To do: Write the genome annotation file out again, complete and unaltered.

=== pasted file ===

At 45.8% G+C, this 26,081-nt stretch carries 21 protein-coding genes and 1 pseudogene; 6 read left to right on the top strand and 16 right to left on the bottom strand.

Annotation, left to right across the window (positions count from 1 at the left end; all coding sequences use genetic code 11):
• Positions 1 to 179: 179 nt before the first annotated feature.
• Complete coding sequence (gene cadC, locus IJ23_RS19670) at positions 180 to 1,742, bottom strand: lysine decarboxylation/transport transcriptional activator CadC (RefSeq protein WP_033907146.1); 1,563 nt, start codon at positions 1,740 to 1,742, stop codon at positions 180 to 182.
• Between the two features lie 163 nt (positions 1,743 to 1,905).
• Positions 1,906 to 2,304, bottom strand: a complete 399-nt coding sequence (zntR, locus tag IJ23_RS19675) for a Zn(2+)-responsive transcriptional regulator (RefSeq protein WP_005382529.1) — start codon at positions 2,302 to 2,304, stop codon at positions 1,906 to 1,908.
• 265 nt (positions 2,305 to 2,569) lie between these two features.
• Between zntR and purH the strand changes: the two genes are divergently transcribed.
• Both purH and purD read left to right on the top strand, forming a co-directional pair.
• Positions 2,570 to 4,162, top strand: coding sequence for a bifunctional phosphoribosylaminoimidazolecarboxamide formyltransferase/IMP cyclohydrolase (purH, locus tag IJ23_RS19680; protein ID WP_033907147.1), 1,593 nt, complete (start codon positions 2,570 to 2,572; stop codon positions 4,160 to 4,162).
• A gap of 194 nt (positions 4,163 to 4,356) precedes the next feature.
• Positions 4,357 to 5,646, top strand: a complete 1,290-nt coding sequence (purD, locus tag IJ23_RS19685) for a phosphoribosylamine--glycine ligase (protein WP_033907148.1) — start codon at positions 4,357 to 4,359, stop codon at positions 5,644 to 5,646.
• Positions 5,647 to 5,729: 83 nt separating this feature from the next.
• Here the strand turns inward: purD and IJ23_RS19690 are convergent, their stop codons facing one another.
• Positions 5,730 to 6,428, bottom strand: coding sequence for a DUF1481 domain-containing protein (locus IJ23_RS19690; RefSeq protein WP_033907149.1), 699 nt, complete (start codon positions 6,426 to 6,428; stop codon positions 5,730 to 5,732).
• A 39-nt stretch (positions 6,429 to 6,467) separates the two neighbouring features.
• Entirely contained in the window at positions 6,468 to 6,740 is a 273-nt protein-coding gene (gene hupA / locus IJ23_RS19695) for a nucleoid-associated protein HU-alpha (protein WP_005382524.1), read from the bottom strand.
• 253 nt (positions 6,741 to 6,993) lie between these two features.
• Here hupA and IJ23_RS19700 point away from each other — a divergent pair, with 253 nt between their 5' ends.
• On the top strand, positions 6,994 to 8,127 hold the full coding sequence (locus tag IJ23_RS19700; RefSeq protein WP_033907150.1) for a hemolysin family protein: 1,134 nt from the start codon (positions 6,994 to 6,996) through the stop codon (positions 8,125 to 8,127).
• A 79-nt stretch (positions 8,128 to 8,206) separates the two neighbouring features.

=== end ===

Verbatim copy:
At 45.8% G+C, this 26,081-nt stretch carries 21 protein-coding genes and 1 pseudogene; 6 read left to right on the top strand and 16 right to left on the bottom strand.

Annotation, left to right across the window (positions count from 1 at the left end; all coding sequences use genetic code 11):
• Positions 1 to 179: 179 nt before the first annotated feature.
• Complete coding sequence (gene cadC, locus IJ23_RS19670) at positions 180 to 1,742, bottom strand: lysine decarboxylation/transport transcriptional activator CadC (RefSeq protein WP_033907146.1); 1,563 nt, start codon at positions 1,740 to 1,742, stop codon at positions 180 to 182.
• Between the two features lie 163 nt (positions 1,743 to 1,905).
• Positions 1,906 to 2,304, bottom strand: a complete 399-nt coding sequence (zntR, locus tag IJ23_RS19675) for a Zn(2+)-responsive transcriptional regulator (RefSeq protein WP_005382529.1) — start codon at positions 2,302 to 2,304, stop codon at positions 1,906 to 1,908.
• 265 nt (positions 2,305 to 2,569) lie between these two features.
• Between zntR and purH the strand changes: the two genes are divergently transcribed.
• Both purH and purD read left to right on the top strand, forming a co-directional pair.
• Positions 2,570 to 4,162, top strand: coding sequence for a bifunctional phosphoribosylaminoimidazolecarboxamide formyltransferase/IMP cyclohydrolase (purH, locus tag IJ23_RS19680; protein ID WP_033907147.1), 1,593 nt, complete (start codon positions 2,570 to 2,572; stop codon positions 4,160 to 4,162).
• A gap of 194 nt (positions 4,163 to 4,356) precedes the next feature.
• Positions 4,357 to 5,646, top strand: a complete 1,290-nt coding sequence (purD, locus tag IJ23_RS19685) for a phosphoribosylamine--glycine ligase (protein WP_033907148.1) — start codon at positions 4,357 to 4,359, stop codon at positions 5,644 to 5,646.
• Positions 5,647 to 5,729: 83 nt separating this feature from the next.
• Here the strand turns inward: purD and IJ23_RS19690 are convergent, their stop codons facing one another.
• Positions 5,730 to 6,428, bottom strand: coding sequence for a DUF1481 domain-containing protein (locus IJ23_RS19690; RefSeq protein WP_033907149.1), 699 nt, complete (start codon positions 6,426 to 6,428; stop codon positions 5,730 to 5,732).
• A 39-nt stretch (positions 6,429 to 6,467) separates the two neighbouring features.
• Entirely contained in the window at positions 6,468 to 6,740 is a 273-nt protein-coding gene (gene hupA / locus IJ23_RS19695) for a nucleoid-associated protein HU-alpha (protein WP_005382524.1), read from the bottom strand.
• 253 nt (positions 6,741 to 6,993) lie between these two features.
• Here hupA and IJ23_RS19700 point away from each other — a divergent pair, with 253 nt between their 5' ends.
• On the top strand, positions 6,994 to 8,127 hold the full coding sequence (locus tag IJ23_RS19700; RefSeq protein WP_033907150.1) for a hemolysin family protein: 1,134 nt from the start codon (positions 6,994 to 6,996) through the stop codon (positions 8,125 to 8,127).
• A 79-nt stretch (positions 8,128 to 8,206) separates the two neighbouring features.